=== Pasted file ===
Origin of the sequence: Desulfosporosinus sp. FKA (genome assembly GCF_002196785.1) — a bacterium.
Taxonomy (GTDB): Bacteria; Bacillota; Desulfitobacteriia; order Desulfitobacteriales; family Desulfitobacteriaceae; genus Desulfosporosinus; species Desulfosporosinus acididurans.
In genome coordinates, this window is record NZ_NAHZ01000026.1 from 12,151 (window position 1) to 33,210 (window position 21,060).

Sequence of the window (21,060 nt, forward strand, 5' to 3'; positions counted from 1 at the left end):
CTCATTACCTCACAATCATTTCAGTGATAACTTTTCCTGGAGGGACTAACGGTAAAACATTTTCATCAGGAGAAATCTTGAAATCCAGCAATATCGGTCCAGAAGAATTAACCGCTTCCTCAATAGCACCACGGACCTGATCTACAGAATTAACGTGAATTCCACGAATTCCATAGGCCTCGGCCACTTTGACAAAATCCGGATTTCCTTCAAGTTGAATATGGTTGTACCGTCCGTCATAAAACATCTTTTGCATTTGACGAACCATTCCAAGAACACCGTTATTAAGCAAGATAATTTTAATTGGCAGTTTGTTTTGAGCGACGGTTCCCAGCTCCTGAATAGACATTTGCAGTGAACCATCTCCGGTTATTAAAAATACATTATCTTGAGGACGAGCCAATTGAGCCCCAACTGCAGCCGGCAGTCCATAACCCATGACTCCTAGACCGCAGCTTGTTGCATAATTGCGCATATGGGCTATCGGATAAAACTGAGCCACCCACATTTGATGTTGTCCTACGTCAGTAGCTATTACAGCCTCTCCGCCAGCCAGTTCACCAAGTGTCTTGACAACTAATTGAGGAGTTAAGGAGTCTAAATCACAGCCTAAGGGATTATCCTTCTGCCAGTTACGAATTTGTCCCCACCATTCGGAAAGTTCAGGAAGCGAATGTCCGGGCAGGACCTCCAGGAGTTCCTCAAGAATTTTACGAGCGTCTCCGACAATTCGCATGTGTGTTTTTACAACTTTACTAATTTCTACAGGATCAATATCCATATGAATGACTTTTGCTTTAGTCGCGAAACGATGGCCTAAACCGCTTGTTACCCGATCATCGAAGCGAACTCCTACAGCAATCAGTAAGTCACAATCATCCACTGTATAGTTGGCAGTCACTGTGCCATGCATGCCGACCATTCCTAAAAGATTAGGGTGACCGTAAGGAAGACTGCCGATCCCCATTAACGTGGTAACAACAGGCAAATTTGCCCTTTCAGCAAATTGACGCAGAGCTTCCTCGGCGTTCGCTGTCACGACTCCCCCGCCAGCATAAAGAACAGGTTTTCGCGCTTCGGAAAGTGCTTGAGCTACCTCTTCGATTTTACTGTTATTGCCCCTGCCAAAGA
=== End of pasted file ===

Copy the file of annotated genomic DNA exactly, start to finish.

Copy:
Origin of the sequence: Desulfosporosinus sp. FKA (genome assembly GCF_002196785.1) — a bacterium.
Taxonomy (GTDB): Bacteria; Bacillota; Desulfitobacteriia; order Desulfitobacteriales; family Desulfitobacteriaceae; genus Desulfosporosinus; species Desulfosporosinus acididurans.
In genome coordinates, this window is record NZ_NAHZ01000026.1 from 12,151 (window position 1) to 33,210 (window position 21,060).

Sequence of the window (21,060 nt, forward strand, 5' to 3'; positions counted from 1 at the left end):
CTCATTACCTCACAATCATTTCAGTGATAACTTTTCCTGGAGGGACTAACGGTAAAACATTTTCATCAGGAGAAATCTTGAAATCCAGCAATATCGGTCCAGAAGAATTAACCGCTTCCTCAATAGCACCACGGACCTGATCTACAGAATTAACGTGAATTCCACGAATTCCATAGGCCTCGGCCACTTTGACAAAATCCGGATTTCCTTCAAGTTGAATATGGTTGTACCGTCCGTCATAAAACATCTTTTGCATTTGACGAACCATTCCAAGAACACCGTTATTAAGCAAGATAATTTTAATTGGCAGTTTGTTTTGAGCGACGGTTCCCAGCTCCTGAATAGACATTTGCAGTGAACCATCTCCGGTTATTAAAAATACATTATCTTGAGGACGAGCCAATTGAGCCCCAACTGCAGCCGGCAGTCCATAACCCATGACTCCTAGACCGCAGCTTGTTGCATAATTGCGCATATGGGCTATCGGATAAAACTGAGCCACCCACATTTGATGTTGTCCTACGTCAGTAGCTATTACAGCCTCTCCGCCAGCCAGTTCACCAAGTGTCTTGACAACTAATTGAGGAGTTAAGGAGTCTAAATCACAGCCTAAGGGATTATCCTTCTGCCAGTTACGAATTTGTCCCCACCATTCGGAAAGTTCAGGAAGCGAATGTCCGGGCAGGACCTCCAGGAGTTCCTCAAGAATTTTACGAGCGTCTCCGACAATTCGCATGTGTGTTTTTACAACTTTACTAATTTCTACAGGATCAATATCCATATGAATGACTTTTGCTTTAGTCGCGAAACGATGGCCTAAACCGCTTGTTACCCGATCATCGAAGCGAACTCCTACAGCAATCAGTAAGTCACAATCATCCACTGTATAGTTGGCAGTCACTGTGCCATGCATGCCGACCATTCCTAAAAGATTAGGGTGACCGTAAGGAAGACTGCCGATCCCCATTAACGTGGTAACAACAGGCAAATTTGCCCTTTCAGCAAATTGACGCAGAGCTTCCTCGGCGTTCGCTGTCACGACTCCCCCGCCAGCATAAAGAACAGGTTTTCGCGCTTCGGAAAGTGCTTGAGCTACCTCTTCGATTTTACTGTTATTGCCCCTGCCAAAGA